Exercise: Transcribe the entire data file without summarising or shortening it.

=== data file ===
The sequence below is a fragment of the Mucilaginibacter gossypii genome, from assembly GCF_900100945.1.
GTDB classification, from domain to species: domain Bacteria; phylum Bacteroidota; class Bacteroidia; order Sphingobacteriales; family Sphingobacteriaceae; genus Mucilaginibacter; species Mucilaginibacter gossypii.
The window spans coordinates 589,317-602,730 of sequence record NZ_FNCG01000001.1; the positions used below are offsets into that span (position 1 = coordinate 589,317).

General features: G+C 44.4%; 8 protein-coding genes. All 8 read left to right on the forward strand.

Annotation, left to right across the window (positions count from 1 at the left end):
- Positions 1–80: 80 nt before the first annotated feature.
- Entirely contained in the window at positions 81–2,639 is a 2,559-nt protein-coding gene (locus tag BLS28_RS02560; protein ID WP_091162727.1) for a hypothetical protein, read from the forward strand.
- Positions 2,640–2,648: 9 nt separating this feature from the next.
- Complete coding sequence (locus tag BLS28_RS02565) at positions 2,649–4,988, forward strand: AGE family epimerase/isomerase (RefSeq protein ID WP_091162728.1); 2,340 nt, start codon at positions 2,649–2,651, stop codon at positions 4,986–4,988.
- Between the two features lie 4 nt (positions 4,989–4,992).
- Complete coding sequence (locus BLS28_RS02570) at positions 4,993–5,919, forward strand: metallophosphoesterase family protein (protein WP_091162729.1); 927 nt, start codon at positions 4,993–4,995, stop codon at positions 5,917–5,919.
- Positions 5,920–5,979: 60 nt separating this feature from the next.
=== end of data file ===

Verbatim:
The sequence below is a fragment of the Mucilaginibacter gossypii genome, from assembly GCF_900100945.1.
GTDB classification, from domain to species: domain Bacteria; phylum Bacteroidota; class Bacteroidia; order Sphingobacteriales; family Sphingobacteriaceae; genus Mucilaginibacter; species Mucilaginibacter gossypii.
The window spans coordinates 589,317-602,730 of sequence record NZ_FNCG01000001.1; the positions used below are offsets into that span (position 1 = coordinate 589,317).

General features: G+C 44.4%; 8 protein-coding genes. All 8 read left to right on the forward strand.

Annotation, left to right across the window (positions count from 1 at the left end):
- Positions 1–80: 80 nt before the first annotated feature.
- Entirely contained in the window at positions 81–2,639 is a 2,559-nt protein-coding gene (locus tag BLS28_RS02560; protein ID WP_091162727.1) for a hypothetical protein, read from the forward strand.
- Positions 2,640–2,648: 9 nt separating this feature from the next.
- Complete coding sequence (locus tag BLS28_RS02565) at positions 2,649–4,988, forward strand: AGE family epimerase/isomerase (RefSeq protein ID WP_091162728.1); 2,340 nt, start codon at positions 2,649–2,651, stop codon at positions 4,986–4,988.
- Between the two features lie 4 nt (positions 4,989–4,992).
- Complete coding sequence (locus BLS28_RS02570) at positions 4,993–5,919, forward strand: metallophosphoesterase family protein (protein WP_091162729.1); 927 nt, start codon at positions 4,993–4,995, stop codon at positions 5,917–5,919.
- Positions 5,920–5,979: 60 nt separating this feature from the next.